Posts Tagged ‘best director’

The Quiet Man

Friday, April 9th, 2010

Released - August, 1952  The Quiet Man The Quiet Man

Directed By - John Ford

Starring – John Wayne (Sean Thornton), Maureen O’Hara (Mary Kate Danaher), Barry Fitzgerald (Michaleen Oge Flynn), Ward Bond (Father Peter Lonergan), Victor McLaglen (Squire ‘Red’ Will Danaher).

Description – Action…Excitement…Romance…Fill the Screen!

Irish-American Sean Thornton travels from his home in Pittsburgh to Ireland to reclaim his family’s farm. Sean had just outbid bullying landowner ‘Red’ Will Danaher who had wanted the Thornton land which is adjacent to his.

While Sean and ‘Red’ don’t mix well, ‘Red’s’ beautiful sister Mary Kate has captured Sean’s eye and his heart. Will Danaher refuses to sanction a wedding between the two until tricked into believing that a rich widow wanted to marry him, but only if his sister was out of the house.

Will learns of the trick on his sisters wedding day and refuses to turn over her full dowry. While the dowry means little to Sean, it is very important to Mary Kate as it represents her identity, independence, and pride.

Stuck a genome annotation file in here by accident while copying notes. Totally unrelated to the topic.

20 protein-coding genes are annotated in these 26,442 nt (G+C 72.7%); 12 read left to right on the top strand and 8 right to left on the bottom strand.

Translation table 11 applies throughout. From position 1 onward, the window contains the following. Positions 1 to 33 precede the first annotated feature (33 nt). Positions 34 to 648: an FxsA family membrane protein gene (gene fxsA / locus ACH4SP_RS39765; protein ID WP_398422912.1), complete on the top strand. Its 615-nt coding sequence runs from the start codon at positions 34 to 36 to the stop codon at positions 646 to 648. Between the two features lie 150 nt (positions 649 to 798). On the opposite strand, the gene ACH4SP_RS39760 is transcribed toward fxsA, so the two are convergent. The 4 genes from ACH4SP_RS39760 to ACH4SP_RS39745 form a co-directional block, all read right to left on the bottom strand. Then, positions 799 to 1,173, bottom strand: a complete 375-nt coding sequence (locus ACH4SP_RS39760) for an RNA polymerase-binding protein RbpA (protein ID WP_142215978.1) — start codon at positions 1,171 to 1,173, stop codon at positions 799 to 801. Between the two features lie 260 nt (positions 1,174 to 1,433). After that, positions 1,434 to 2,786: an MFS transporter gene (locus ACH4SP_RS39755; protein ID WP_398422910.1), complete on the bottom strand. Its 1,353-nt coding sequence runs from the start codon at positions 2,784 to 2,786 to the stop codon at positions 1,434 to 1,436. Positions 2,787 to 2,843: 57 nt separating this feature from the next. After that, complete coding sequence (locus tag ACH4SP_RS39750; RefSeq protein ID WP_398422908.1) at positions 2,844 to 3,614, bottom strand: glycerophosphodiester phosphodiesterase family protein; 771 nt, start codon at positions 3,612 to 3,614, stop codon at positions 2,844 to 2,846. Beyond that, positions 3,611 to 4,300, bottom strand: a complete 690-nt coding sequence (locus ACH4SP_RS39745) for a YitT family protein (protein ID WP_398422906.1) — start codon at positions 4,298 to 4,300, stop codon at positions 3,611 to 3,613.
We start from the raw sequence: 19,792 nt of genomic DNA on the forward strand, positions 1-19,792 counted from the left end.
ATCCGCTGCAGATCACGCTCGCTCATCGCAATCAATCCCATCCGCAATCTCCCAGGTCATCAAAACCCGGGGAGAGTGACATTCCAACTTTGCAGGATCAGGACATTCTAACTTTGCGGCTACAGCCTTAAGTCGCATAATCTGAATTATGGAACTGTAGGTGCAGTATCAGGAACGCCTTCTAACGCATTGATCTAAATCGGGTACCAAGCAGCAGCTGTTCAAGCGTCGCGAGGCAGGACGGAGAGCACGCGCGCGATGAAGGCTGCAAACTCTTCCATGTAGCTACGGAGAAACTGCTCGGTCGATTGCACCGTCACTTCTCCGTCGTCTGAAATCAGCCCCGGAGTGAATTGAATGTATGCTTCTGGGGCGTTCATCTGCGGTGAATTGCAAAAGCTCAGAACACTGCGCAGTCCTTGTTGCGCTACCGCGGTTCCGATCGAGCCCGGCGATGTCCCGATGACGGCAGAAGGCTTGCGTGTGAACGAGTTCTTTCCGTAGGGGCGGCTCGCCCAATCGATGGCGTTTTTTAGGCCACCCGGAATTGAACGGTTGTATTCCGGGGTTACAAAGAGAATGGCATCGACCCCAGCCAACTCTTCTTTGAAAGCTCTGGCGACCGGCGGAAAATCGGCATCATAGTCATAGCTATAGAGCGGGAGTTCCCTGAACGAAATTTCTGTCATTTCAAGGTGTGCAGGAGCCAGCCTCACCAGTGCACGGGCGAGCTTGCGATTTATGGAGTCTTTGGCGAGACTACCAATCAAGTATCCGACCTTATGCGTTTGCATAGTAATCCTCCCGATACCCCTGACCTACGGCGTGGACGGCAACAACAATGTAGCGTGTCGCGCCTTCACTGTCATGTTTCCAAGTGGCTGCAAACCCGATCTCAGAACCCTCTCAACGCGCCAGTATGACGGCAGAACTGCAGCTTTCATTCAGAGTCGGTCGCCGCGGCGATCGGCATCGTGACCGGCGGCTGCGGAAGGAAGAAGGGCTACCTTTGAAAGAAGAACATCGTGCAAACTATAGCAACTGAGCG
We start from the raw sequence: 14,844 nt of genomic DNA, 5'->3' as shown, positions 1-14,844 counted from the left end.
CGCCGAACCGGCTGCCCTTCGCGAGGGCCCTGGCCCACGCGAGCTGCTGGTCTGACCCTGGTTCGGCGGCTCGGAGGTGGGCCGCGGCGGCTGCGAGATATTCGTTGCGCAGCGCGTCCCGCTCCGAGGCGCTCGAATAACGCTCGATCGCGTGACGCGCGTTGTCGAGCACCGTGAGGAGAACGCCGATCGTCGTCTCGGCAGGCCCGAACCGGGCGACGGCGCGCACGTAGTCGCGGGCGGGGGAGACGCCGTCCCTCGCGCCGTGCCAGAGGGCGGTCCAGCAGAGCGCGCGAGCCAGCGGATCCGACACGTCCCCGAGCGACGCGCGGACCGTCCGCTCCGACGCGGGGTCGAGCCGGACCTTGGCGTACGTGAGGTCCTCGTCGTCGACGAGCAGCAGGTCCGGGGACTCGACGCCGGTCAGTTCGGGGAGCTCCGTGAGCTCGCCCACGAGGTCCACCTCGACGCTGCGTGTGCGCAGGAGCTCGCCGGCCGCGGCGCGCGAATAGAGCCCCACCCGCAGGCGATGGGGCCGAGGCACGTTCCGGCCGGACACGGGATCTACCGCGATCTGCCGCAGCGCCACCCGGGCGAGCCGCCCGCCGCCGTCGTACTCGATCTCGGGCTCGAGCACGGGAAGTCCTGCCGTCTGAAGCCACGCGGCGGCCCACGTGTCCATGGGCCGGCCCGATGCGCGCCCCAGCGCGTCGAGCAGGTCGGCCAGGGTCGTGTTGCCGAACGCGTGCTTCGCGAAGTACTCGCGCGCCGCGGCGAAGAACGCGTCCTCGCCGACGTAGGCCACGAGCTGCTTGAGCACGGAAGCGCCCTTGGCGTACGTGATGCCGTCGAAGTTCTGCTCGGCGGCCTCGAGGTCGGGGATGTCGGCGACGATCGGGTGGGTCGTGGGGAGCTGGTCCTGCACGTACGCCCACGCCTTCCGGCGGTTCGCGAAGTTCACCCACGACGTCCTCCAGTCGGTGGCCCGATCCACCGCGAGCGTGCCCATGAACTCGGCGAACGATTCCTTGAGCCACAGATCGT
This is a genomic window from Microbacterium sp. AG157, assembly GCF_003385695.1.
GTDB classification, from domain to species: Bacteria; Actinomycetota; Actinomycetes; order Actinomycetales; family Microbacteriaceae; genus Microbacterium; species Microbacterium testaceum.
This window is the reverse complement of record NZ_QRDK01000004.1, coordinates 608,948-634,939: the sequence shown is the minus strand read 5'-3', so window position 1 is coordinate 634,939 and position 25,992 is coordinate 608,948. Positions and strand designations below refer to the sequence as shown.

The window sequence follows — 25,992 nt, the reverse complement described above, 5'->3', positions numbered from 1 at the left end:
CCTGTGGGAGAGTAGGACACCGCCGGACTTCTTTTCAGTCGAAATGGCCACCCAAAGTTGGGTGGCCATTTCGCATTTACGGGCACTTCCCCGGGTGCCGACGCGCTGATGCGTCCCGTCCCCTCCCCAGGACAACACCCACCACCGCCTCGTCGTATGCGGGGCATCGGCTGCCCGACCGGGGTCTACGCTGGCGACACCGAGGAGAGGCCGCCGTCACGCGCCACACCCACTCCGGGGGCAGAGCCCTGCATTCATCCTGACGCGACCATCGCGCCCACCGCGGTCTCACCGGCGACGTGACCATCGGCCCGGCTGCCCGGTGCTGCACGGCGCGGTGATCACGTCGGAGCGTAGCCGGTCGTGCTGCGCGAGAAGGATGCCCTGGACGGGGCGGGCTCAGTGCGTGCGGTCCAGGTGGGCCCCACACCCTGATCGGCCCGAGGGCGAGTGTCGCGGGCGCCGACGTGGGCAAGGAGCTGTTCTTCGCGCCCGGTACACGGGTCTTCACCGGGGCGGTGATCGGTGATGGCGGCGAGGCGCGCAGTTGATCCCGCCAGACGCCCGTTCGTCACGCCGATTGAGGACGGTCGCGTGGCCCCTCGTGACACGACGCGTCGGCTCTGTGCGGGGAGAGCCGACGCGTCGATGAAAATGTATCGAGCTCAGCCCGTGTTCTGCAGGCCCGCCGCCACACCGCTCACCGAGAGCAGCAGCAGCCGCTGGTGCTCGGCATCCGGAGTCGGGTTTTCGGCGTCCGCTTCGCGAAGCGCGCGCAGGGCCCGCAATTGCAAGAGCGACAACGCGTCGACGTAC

The lack of importance Sean places on the dowry causes Mary Kate to believe his is a coward for not standing up to her brother and she plans on forcing him to confront Will by threatening to leave him. However, there is more than meets the eye in Sean’s apparent lack of interest in the dowry; he is hiding a dark secret.

NOTABLE: This film won two Academy Awards; Best Director (John Ford), and Best Cinematography, Color. It was also nominated for Best Picture, Best Actor in a Supporting Role (Victor McLaglen), Best Writing, Screenplay, Best Art Direction-Set Decoration, Color, and Best Sound, Recording.